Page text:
Flight for Life honors Bristol Fire Department

Roll your cursor over above photos for caption info. All photos by Earlene Frederick.

Flight For LifeMcHenry Base presented the Bristol Fire Department with its 16th Annual Scene Call of the Year Award for 2010 on Monday in a ceremony at the Bristol Fire Station.

The patient involved in the call, Kelly Hinze, and her family, along with the fire department, Kenosha County sheriff’s deputies, the dispatchers from Kenosha County Joint Services, and Flight For Life personnel who participated in her care were in attendance.

Just before 2 p.m. on Aug. 26, 2010 Hinze was involved in a car vs. dump truck crash in Bristol. Kenosha County sheriff and Bristol Fire Department were immediately dispatched to the scene. The deputies reported to dispatch that the patient was unconscious but breathing and would require extrication from the vehicle. Battalion Chief Niederer, based upon this report, requested that Kenosha County Joint Services put Flight For LifeMcHenry on stand-by.

Extrication took over 20 minutes and Hinze was then transported to the pre-determined landing zone at the Kenosha County Center, Highways 45 and 50. The Flight For Life team was already at the landing zone, awaiting her arrival. Flight Nurse Patty Mitchell and Flight Paramedic Tom Bradtke got into the Bristol Fire ambulance, working as a team to assess Hinze’s condition and prepare her for the flight to Froedtert Hospital. The flight crew inserted a tube to help her breathe and then she was loaded into the aircraft for the 15 minutes flight to Froedtert Hospital in Milwaukee, a Level 1 Trauma Center. These lifesaving measures were accomplished within less than an hour from the time Hinze was extricated by the Bristol Fire Department until her arrival at Froedtert.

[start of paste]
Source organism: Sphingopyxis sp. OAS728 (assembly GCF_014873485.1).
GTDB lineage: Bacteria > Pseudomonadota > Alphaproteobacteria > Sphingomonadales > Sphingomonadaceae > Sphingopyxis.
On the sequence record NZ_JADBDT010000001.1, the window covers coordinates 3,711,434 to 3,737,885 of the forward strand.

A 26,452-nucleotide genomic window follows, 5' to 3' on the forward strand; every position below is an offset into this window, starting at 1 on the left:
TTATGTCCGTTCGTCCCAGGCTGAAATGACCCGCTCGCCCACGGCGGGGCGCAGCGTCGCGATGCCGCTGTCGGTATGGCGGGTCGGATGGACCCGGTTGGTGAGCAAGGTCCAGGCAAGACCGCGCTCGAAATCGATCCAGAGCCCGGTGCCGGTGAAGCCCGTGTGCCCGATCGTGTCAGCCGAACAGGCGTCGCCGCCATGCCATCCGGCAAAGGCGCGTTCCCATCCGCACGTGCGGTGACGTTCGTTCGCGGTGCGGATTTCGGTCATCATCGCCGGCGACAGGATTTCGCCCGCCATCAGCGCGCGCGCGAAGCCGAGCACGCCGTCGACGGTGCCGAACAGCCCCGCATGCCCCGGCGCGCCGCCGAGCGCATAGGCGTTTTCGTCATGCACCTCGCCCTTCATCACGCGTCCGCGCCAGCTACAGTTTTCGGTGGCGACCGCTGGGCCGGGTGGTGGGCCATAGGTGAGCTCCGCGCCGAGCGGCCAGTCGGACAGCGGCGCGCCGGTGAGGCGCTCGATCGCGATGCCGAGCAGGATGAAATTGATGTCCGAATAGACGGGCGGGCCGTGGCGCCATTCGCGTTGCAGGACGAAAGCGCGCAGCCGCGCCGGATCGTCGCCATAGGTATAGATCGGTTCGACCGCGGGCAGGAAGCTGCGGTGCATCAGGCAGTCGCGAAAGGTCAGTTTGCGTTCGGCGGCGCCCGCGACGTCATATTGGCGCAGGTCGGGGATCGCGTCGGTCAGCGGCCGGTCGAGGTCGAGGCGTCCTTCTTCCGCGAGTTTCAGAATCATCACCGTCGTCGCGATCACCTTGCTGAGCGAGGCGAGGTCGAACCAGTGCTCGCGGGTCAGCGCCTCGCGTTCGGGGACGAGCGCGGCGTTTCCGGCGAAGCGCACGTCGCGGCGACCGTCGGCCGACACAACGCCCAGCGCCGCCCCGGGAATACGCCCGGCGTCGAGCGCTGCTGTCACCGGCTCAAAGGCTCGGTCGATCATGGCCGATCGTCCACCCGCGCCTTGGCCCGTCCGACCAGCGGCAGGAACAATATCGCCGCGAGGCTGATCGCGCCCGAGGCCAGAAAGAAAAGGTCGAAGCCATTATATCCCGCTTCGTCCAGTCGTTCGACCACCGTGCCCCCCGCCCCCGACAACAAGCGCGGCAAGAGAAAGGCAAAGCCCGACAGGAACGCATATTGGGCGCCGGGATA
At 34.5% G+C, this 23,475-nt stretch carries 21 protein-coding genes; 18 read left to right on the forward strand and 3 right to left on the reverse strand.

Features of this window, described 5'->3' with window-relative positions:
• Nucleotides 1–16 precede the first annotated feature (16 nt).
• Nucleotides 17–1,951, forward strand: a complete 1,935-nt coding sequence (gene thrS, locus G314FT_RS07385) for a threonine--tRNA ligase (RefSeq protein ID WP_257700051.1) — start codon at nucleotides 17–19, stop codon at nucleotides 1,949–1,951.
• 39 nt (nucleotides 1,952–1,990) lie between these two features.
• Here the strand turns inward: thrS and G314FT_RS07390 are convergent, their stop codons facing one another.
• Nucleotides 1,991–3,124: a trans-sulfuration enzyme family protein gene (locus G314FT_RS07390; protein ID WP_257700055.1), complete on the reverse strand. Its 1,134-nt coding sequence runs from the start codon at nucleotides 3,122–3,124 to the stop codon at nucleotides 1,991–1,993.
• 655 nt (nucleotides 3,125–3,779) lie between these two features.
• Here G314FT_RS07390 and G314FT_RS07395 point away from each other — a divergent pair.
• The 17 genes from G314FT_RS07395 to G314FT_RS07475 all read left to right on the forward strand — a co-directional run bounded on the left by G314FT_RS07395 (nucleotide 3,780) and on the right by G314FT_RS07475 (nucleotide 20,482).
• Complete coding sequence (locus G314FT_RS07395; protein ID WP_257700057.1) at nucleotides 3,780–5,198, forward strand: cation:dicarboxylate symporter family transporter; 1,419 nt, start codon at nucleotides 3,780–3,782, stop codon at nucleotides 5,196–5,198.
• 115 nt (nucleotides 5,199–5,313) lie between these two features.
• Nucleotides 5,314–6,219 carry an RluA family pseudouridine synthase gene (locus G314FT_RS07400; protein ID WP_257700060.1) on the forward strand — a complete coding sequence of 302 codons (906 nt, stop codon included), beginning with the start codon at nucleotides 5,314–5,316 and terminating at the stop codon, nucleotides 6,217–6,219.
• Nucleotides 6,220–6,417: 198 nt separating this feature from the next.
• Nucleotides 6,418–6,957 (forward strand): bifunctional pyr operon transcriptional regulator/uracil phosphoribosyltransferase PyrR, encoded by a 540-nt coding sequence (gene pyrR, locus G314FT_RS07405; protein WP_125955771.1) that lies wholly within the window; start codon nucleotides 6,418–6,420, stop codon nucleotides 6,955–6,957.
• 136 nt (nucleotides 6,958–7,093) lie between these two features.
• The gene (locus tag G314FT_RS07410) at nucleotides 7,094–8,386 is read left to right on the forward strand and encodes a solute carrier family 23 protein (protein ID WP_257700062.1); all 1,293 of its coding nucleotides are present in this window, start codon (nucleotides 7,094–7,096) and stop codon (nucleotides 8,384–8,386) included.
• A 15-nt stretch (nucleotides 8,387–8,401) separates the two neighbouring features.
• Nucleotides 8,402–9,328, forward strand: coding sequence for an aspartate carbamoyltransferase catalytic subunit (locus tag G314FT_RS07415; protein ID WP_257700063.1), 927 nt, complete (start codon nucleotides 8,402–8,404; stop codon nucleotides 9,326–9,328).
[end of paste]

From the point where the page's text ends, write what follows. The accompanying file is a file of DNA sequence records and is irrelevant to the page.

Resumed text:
Though Hinze’s condition was extremely critical that day, the fact that Bristol Fire was able to initiate her transport direct to a Level 1 Trauma Center via Flight For Life increased her chances for survival and recovery.

The award applications were evaluated by a panel of judges based on the guidelines developed by the American College of Surgeons for using air medical transport. The submissions were also examined for the following: scene safety, triage decisions, complex planning and accident scene management, integration of the helicopter into the call, and use of skills that went beyond the “call of duty” to treat the patient.

The Bristol call highlights the teamwork that exists among EMS, fire departments, law enforcement agencies, dispatchers, and air medical services as they work together to provide the best possible patient outcome.

Hinze suffered a fractured pelvis, punctured lung, multiple fractures to her face and ribs as well as a tear to her aorta. She was discharged home on Sept. 24. She has made a miraculous recovery and is back at work as well.


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